Ellen Main-Jeffrey, Head of VAT Services, at Burgis & Bullock assesses the change to VAT rates for hospitality and tourism businesses in her latest blog.
The support for hospitality businesses through the Covid-19 pandemic continues albeit at a “higher” reduced rate.
The 5% reduced rate introduced in July 2020 for hospitality and tourism businesses increased to 12.5% on the October 1 2021 and it returns to the standard rate of 20% on April 1 2022.
By way of a reminder, the reduced rate covers meals and non-alcoholic drinks sold in pubs and restaurants, hot take-away food, hospitality services such as those provided in hotels, bed and breakfast and self-catering establishments and admission charges to attractions.
Interestingly, HMRC does not see it applying to room service meals supplied in hotels. Instead, only to meals served in the restaurant and bar areas and it doesn’t apply to catering services where the food is supplied for consumption off-premises.
For example, food prepared by a chef in your own home or a complete wedding package.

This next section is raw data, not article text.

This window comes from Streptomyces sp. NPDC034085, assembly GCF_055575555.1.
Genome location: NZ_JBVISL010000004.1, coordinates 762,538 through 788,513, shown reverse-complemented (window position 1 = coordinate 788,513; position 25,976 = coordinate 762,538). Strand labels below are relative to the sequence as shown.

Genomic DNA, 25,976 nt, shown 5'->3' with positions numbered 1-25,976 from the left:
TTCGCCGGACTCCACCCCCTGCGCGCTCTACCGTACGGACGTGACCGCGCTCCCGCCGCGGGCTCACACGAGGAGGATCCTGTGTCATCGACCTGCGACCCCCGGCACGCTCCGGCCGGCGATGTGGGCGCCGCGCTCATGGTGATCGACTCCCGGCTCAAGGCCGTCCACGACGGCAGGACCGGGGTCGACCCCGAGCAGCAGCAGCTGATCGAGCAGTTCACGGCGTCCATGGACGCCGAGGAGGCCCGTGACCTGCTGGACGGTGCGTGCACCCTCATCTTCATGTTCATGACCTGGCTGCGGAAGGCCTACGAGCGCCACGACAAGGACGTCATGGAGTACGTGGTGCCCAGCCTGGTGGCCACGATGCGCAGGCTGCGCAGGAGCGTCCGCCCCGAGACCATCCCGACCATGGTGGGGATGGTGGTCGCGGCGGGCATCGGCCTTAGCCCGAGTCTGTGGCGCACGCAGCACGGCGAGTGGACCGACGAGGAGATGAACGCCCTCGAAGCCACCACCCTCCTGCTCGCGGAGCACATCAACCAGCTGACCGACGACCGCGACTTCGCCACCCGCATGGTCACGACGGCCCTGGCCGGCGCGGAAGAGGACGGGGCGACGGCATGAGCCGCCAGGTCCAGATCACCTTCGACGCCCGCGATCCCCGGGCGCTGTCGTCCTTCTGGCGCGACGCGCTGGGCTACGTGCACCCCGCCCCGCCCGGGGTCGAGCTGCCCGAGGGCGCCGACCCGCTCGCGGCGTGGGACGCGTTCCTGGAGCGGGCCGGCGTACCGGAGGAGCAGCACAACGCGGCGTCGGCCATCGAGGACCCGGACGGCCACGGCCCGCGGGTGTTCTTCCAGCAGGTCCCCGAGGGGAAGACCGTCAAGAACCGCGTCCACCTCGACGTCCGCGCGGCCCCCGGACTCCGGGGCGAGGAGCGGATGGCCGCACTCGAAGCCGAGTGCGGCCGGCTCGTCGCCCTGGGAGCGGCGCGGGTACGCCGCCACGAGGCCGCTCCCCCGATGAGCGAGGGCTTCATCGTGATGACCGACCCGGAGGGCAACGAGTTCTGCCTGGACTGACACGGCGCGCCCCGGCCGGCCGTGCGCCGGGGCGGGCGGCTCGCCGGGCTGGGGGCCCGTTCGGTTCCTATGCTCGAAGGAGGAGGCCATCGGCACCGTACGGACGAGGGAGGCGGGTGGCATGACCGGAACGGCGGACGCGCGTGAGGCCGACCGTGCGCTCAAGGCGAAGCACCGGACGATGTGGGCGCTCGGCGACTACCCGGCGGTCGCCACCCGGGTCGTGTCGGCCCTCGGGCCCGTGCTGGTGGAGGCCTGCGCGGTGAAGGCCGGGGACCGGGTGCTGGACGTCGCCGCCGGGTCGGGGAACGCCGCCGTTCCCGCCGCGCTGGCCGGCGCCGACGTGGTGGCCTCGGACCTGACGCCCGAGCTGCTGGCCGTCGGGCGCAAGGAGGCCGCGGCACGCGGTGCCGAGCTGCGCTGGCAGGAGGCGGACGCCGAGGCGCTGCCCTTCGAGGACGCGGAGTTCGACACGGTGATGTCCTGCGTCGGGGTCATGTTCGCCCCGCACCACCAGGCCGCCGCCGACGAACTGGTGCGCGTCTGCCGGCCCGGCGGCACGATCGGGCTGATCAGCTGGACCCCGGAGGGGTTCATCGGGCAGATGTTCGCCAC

How you deal with these changes in VAT rate requires careful thought as businesses rarely have to deal with so many changes in the VAT rate applying to their supplies in such a short time.
The rate of VAT applicable depends on the time of supply – or the tax point.
Generally, for services this is the time they are performed and when payment is received, for example when the meal is served and when you check out of the hotel.
However, sometimes it happens quite a bit earlier for example when you pay for your ticket or when you pay a deposit in advance.
If the date of payment is earlier then your supplies could span the change in VAT rate, but the lower VAT rate will only apply to the extent of the payment received before the VAT rate increases.
In practical terms this would mean the deposit paid in February 2022 for your summer holiday cottage rental would be liable to VAT at 12.5% whereas the balance due say in April, will be liable to VAT at 20%.
If the business chooses to pass the benefit of the reduced rate on to the customer, they could use this differential to encourage customers to pay the rental charge in full before the rate increases to the standard rate of 20% on 1st April.
Other practical aspects to consider include:
- Setting your prices to ensure you cover the increased VAT – do you need to increase your prices?
- How do you calculate the amount of VAT included in the VAT inclusive price? The VAT fraction you apply to the VAT inclusive amount for a rate of 12.5% is 1/9.
Are you sure your accounting staff and accounting systems are fully prepared for the changes in rate?
Don’t hesitate to contact Burgis and Bullock if you need any help.